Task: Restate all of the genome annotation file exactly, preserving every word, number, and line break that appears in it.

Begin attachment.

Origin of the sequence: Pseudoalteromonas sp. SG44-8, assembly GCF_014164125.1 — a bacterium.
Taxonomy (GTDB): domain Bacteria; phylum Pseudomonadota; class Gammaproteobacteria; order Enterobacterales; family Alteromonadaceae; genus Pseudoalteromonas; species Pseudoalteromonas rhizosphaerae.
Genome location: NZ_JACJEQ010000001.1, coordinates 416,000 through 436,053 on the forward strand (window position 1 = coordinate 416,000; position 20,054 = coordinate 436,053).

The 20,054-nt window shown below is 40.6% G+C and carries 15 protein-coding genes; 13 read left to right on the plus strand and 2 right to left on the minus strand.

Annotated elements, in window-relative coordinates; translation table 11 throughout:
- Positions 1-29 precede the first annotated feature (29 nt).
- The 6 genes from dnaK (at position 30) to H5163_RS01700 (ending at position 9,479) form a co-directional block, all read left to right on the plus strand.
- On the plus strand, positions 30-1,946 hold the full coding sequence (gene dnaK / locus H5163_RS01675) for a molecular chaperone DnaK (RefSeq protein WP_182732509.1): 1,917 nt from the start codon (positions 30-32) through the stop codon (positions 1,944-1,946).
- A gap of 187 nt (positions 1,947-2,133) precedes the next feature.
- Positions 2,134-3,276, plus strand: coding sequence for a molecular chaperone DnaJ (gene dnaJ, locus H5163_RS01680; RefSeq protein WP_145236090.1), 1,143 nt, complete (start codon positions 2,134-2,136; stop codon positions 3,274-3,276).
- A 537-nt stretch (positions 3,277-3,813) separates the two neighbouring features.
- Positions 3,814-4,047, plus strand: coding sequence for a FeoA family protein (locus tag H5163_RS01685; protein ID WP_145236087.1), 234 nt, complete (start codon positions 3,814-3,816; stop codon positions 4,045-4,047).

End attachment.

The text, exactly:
Origin of the sequence: Pseudoalteromonas sp. SG44-8, assembly GCF_014164125.1 — a bacterium.
Taxonomy (GTDB): domain Bacteria; phylum Pseudomonadota; class Gammaproteobacteria; order Enterobacterales; family Alteromonadaceae; genus Pseudoalteromonas; species Pseudoalteromonas rhizosphaerae.
Genome location: NZ_JACJEQ010000001.1, coordinates 416,000 through 436,053 on the forward strand (window position 1 = coordinate 416,000; position 20,054 = coordinate 436,053).

The 20,054-nt window shown below is 40.6% G+C and carries 15 protein-coding genes; 13 read left to right on the plus strand and 2 right to left on the minus strand.

Annotated elements, in window-relative coordinates; translation table 11 throughout:
- Positions 1-29 precede the first annotated feature (29 nt).
- The 6 genes from dnaK (at position 30) to H5163_RS01700 (ending at position 9,479) form a co-directional block, all read left to right on the plus strand.
- On the plus strand, positions 30-1,946 hold the full coding sequence (gene dnaK / locus H5163_RS01675) for a molecular chaperone DnaK (RefSeq protein WP_182732509.1): 1,917 nt from the start codon (positions 30-32) through the stop codon (positions 1,944-1,946).
- A gap of 187 nt (positions 1,947-2,133) precedes the next feature.
- Positions 2,134-3,276, plus strand: coding sequence for a molecular chaperone DnaJ (gene dnaJ, locus H5163_RS01680; RefSeq protein WP_145236090.1), 1,143 nt, complete (start codon positions 2,134-2,136; stop codon positions 3,274-3,276).
- A 537-nt stretch (positions 3,277-3,813) separates the two neighbouring features.
- Positions 3,814-4,047, plus strand: coding sequence for a FeoA family protein (locus tag H5163_RS01685; protein ID WP_145236087.1), 234 nt, complete (start codon positions 3,814-3,816; stop codon positions 4,045-4,047).